Israel’s government promised to adopt a series of measures to fight women’s exclusion, The Jerusalem Post reported Dec. 13. Some of the proposed measures are new guidelines for public ceremonies, a hotline for women hassled on so-called gender segregated buses and penalties for religious authorities if women are excluded from burials were.
On Dec. 12 President Shimon Peres and Prime Minister Benjamin Netanyahu expressed fierce criticism of the exclusion of women from the public sphere, YNet News reported Dec. 12.
More News to Cheer This Week:
- Researchers found that HPV tests of women between 29 and 56 could be used to find earlier detection of pre-cancerous lesions, allowing for treatment that improved protection against cancer, reported Reuters Dec. 14. The research found that HPV tests make sense for all women aged 30 or over, since they can prevent more cases of cancer than Pap smear tests alone.
- Nancy Keenan, president of NARAL Pro-Choice America, sent a letter on Dec. 16, with 35,194 signatures, to President Obama opposing the administration’s recent decision to overrule the FDA’s recommendation about the emergency contraceptive Plan B, says a Dec. 16press releaseby NARAL Pro-Choice America. Obama supports requiring a prescription for the drug for teens 17 and younger.
- Women from South Sudan called on donors to invest in projects that ensure women benefit equally from development plans at the South Sudan International Engagement Conference this week in Washington D.C., reported The Inter Press Service Dec. 16.
- In Ghana a representative from National Youth Authority, Henry Adu, appealed to the Ministry of Education to include reproductive health education in the curriculum of junior high and senior high schools, reported Vibe Ghana Dec. 15.
- Tunisia’s newly appointed prime minister, Hamadi Jebali, of the moderate Islamist party Ennahda, said "there is no reason to worry" about women’s rights,France 24reported Dec. 14. "I can guarantee that Ennahda will be at the forefront of the fight to guarantee women’s rights in all fields–politically, socially and professionally," he said.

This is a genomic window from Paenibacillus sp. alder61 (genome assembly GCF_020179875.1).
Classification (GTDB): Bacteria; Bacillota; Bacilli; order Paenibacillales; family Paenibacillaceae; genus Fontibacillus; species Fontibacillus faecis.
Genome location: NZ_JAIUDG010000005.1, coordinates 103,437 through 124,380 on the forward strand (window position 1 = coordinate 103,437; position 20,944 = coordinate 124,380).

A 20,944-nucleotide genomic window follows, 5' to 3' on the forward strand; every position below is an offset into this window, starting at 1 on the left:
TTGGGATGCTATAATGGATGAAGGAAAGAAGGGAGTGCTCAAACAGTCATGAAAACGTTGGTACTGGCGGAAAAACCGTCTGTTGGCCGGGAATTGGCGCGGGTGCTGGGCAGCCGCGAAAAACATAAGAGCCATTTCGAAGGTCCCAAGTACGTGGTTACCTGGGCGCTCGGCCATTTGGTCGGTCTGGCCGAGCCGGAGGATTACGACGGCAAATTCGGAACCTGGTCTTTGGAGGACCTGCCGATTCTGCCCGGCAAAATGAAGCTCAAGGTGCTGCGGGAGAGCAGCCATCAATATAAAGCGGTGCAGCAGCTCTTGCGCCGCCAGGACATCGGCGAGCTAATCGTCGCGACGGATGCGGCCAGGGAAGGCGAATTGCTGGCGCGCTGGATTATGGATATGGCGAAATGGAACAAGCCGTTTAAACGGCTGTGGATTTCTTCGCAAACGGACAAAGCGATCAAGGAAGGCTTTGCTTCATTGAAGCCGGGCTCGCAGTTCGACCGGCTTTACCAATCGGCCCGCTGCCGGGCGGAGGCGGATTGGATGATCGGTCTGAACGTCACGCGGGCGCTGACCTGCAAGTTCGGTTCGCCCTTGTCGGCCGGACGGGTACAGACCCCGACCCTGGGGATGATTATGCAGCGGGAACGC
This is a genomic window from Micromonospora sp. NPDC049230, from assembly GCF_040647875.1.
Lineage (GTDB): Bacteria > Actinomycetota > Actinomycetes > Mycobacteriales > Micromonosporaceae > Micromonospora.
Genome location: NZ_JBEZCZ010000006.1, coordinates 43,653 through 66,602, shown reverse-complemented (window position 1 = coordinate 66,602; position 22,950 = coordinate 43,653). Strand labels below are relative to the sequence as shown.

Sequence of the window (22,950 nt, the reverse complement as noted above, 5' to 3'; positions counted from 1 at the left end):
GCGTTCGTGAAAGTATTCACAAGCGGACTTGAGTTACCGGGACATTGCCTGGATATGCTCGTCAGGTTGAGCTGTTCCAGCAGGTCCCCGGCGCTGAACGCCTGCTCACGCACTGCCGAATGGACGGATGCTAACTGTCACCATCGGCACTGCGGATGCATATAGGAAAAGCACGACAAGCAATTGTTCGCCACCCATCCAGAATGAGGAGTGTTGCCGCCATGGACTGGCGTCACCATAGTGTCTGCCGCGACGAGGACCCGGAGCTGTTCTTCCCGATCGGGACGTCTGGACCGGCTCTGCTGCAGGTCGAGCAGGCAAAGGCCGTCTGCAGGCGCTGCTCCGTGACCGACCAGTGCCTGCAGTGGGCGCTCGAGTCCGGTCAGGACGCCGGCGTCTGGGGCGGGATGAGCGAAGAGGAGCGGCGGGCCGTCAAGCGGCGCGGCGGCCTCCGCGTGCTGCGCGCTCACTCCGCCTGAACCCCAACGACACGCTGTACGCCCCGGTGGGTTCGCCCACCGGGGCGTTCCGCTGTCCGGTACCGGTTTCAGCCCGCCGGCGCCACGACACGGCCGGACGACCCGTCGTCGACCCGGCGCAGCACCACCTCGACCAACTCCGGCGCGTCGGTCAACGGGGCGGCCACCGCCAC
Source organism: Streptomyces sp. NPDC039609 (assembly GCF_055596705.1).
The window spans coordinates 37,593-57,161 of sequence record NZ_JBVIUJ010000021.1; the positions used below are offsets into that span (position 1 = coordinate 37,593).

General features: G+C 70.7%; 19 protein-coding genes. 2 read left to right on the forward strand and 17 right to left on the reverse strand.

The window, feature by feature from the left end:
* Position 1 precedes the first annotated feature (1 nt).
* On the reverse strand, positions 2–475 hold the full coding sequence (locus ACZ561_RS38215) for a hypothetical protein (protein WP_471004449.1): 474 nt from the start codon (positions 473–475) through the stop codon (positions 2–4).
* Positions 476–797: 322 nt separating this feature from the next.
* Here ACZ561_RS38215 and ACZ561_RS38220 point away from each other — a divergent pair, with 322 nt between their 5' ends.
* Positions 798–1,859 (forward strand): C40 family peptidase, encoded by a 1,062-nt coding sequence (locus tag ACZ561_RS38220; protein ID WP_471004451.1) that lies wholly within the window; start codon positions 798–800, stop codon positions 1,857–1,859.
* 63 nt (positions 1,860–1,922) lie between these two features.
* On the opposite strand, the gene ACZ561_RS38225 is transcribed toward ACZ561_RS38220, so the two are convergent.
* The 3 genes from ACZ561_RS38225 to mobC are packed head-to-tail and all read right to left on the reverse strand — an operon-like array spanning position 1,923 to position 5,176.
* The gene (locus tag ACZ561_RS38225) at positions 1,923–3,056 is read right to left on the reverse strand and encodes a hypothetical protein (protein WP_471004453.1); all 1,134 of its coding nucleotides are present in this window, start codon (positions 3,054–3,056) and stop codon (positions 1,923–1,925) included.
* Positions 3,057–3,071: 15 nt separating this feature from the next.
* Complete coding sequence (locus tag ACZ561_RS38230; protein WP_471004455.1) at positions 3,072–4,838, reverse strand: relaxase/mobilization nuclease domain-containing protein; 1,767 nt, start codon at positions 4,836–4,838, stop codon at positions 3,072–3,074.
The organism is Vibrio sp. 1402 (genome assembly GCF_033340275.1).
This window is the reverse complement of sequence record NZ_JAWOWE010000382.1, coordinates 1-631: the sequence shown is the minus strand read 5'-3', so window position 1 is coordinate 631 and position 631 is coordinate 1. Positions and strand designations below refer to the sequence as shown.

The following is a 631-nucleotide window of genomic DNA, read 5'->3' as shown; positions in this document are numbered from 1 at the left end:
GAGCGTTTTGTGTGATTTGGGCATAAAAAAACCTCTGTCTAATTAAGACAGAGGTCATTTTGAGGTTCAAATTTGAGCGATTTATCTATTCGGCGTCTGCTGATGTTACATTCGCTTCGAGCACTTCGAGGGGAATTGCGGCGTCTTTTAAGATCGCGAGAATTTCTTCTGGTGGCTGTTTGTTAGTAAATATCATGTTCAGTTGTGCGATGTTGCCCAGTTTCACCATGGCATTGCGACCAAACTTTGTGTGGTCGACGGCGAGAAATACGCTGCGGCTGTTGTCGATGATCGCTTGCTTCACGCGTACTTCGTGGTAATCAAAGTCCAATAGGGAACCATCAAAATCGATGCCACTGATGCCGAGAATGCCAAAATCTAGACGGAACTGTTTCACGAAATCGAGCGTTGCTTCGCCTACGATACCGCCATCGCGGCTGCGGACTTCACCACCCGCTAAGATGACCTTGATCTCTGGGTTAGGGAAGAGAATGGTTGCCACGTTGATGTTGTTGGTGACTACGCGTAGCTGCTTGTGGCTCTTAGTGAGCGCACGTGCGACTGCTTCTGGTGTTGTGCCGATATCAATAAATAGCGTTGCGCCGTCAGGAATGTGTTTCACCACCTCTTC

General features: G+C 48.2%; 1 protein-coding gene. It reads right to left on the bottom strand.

- Google announced Dec. 14 it will donate $11.5 million to combat modern day slavery, PC Magreported Dec. 14. The money will go toward the creation of a coalition of various advocacy groups.
- A group of elderly South Korean women Dec. 14 held their 1,000th rally in protest of the Japanese government’s treatment of them during World War II, CNN reported Dec. 14.
- The United Nations will hold an inquiry into the "murders and disappearances of Aboriginal women and girls across Canada," The Province reported Dec. 13. The Native Women’s Association of Canada requested the inquiry to look into the 600 Aboriginal women in Canada who have been murdered or gone missing during the past 20 years.
- Fatou Bensouda, a lawyer from Gambia, was named the new chief prosecutor of the International Criminal Court in The Hague, the Netherlands, on Dec. 12, reported The New York Times. She will be only the second person and the first woman to hold this position.
- Robin Lim, an American woman who has helped thousands of poor Indonesian women have a healthy pregnancy and birth, was named the 2011 CNN Hero of the Year, CNN reported Dec. 12. "Mother Robin" or "Ibu Robin," as she is called by the locals, offers free prenatal care, birthing services and medical aid in Indonesia.
- Sahar al-Shamrani is set to be the first Saudi Arabian woman to reach the South Pole, Al Arabiya reported Dec. 12. "By going to the southern hemisphere I am sending a message to all Arab women that nothing is impossible and also show the world what Saudis are capable of," said Shamrani.
- Planned Parenthood plans to expand its urban locations in Arizona from three to five, reported Public News Service Dec. 16. However, abortion services remain unavailable outside of the state’s two largest cities.
A national survey on domestic violence in the United States found that 1 in 4 women said they were hit hard or otherwise violently attacked by their intimate partners, Associated Press reported Dec. 14. The survey is a new national look at how many women say they’ve been abused and offers numbers that are higher than previous reports.
One expert called the report’s estimate on rape and attempted rape "extremely high," with 1 in 5 women saying they were victims. About half of those cases involved intimate partners.
More News to Jeer This Week:
- Women with lower educational levels, black women and women who have experienced multiple disruptive events in the last year are overrepresented among second-trimester abortion patients, said a study from the Guttmacher Institute released Dec. 16.
- As of Jan. 1, Wisconsinites may no longer be able to access free cancer screenings, reported Mother Jones Dec. 16. Gov. Scott Walker has made moves to cut the Wisconsin Well Woman Program, a 17-year-old state service created to ensure that women ages 45 to 64 lacking health insurance can access preventive health screenings.